The “First 48” hours are imperative after two events in this world: solving a homicide, and remediating your home from a toilet water backup. They don’t make a TV show about remediating toilet water (as far as I know), so we are here to explain.
Close your eyes and imagine: you pull into your driveway after a long day of work. Water is flooding out of your home and into the street at an alarming pace. You have never seen so much water. You run into the house and you’re quickly soaked to your shins. You make sure everyone inside is okay and grab your irreplaceable items. What should you do next?
Step one: Call your homeowners insurance company. Most have water mitigation companies standing by for emergency situations. While not all water losses are covered under homeowners policies, your company will still likely dispatch mitigators within the first 24 hours.
Step two: Look carefully at the water. What color is it? What is floating in it? Take photographs. Even a small amount of feces or sewage can warrant comprehensive environmental testing. Insurance companies and their mitigators are notorious for downplaying levels of contamination. Remember, even if contamination is not covered by your policy, your insurer and the mitigation company still have a duty to exercise reasonable care in their remediation efforts and may be legally liable for the damage they cause. For example, in a recent case, the insurer sent their mitigation company within a few hours of a toilet water loss. Without doing any environmental testing, they set up several high-powered fans throughout the home to dry it out. As it turned out, they pointed several of the fans directly at contaminated areas. The case settled favorably for the insured even though the policy did not cover contamination clean-up.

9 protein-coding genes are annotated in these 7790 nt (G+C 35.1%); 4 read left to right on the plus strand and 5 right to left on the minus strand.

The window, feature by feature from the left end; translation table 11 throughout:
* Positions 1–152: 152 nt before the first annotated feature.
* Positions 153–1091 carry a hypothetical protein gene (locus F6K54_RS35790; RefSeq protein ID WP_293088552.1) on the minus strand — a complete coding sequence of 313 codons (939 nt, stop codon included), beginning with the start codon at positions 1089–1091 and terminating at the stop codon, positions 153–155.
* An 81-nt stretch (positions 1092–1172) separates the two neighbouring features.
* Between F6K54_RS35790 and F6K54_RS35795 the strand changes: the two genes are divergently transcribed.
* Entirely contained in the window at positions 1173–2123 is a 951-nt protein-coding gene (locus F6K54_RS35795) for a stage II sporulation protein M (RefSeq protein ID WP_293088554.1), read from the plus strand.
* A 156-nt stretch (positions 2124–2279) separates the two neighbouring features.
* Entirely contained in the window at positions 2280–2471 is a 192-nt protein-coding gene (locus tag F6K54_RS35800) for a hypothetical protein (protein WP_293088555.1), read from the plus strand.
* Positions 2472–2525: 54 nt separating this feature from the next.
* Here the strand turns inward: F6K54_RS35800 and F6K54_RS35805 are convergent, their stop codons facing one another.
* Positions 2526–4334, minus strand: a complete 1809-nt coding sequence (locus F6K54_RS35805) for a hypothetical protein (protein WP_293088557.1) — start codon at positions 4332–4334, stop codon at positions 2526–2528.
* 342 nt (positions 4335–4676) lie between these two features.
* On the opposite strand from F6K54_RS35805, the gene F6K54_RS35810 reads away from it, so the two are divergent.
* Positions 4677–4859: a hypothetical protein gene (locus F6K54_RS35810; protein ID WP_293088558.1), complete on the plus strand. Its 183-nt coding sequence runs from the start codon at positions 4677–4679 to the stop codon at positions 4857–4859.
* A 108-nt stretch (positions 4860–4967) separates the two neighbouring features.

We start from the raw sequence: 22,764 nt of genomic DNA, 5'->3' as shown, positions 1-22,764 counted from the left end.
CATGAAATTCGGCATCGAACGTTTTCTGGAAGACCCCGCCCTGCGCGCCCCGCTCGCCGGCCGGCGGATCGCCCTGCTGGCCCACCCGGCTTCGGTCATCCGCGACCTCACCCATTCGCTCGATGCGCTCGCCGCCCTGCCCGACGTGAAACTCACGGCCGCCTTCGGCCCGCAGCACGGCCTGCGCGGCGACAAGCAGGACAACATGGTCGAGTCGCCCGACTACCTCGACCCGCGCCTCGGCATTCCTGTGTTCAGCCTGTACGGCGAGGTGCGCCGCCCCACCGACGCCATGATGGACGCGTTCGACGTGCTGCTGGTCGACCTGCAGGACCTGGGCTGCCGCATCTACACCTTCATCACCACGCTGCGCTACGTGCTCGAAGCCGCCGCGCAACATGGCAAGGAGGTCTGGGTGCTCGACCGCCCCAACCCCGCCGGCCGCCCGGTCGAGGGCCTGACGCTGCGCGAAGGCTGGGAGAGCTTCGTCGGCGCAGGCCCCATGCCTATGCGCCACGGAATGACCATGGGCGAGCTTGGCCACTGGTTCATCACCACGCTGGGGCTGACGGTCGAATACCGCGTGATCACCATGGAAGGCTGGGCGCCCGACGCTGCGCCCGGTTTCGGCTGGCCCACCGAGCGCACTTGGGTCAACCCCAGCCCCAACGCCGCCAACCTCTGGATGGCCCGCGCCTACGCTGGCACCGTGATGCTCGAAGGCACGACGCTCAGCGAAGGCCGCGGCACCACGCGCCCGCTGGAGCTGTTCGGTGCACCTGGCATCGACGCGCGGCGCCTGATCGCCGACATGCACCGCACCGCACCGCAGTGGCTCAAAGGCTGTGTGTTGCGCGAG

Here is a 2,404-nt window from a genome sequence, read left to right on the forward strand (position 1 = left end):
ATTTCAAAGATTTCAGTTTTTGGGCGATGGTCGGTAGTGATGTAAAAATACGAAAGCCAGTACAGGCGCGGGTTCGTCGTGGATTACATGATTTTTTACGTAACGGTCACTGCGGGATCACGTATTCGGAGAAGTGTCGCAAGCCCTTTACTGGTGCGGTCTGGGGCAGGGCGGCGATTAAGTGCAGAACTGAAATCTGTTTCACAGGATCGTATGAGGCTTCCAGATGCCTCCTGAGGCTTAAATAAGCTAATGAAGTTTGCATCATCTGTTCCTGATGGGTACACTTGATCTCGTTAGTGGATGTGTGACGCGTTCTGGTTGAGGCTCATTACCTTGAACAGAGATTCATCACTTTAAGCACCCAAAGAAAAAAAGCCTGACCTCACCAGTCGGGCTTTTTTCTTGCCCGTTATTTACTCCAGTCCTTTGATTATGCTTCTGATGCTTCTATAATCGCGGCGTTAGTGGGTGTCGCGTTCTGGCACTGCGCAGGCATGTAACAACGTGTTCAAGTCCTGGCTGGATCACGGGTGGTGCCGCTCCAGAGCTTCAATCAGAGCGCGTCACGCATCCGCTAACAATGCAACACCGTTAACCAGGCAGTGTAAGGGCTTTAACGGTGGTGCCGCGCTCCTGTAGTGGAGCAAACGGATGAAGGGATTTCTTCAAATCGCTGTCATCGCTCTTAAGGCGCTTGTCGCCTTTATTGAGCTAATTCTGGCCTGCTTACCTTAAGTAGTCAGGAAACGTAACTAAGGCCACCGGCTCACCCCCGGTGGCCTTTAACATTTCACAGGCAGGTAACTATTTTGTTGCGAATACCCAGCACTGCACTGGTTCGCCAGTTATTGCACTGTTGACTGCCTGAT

Step three: Be sure of what you sign. You do need to authorize the mitigation company to start working. You do not, however, need to give the insurer a release from liability for any negligence by the mitigation company.
This is just the first 48 hours. If toilet water losses are not properly remediated, mold could grow, structural beams and joists could fail, floors could warp, and more. If you do not believe your insurance company is taking your loss seriously or acting quickly enough, a public adjuster or attorney could make a big difference.
Thought For The Day
Tragedy is when I cut my finger.
Comedy is when you fall into an open sewer and die.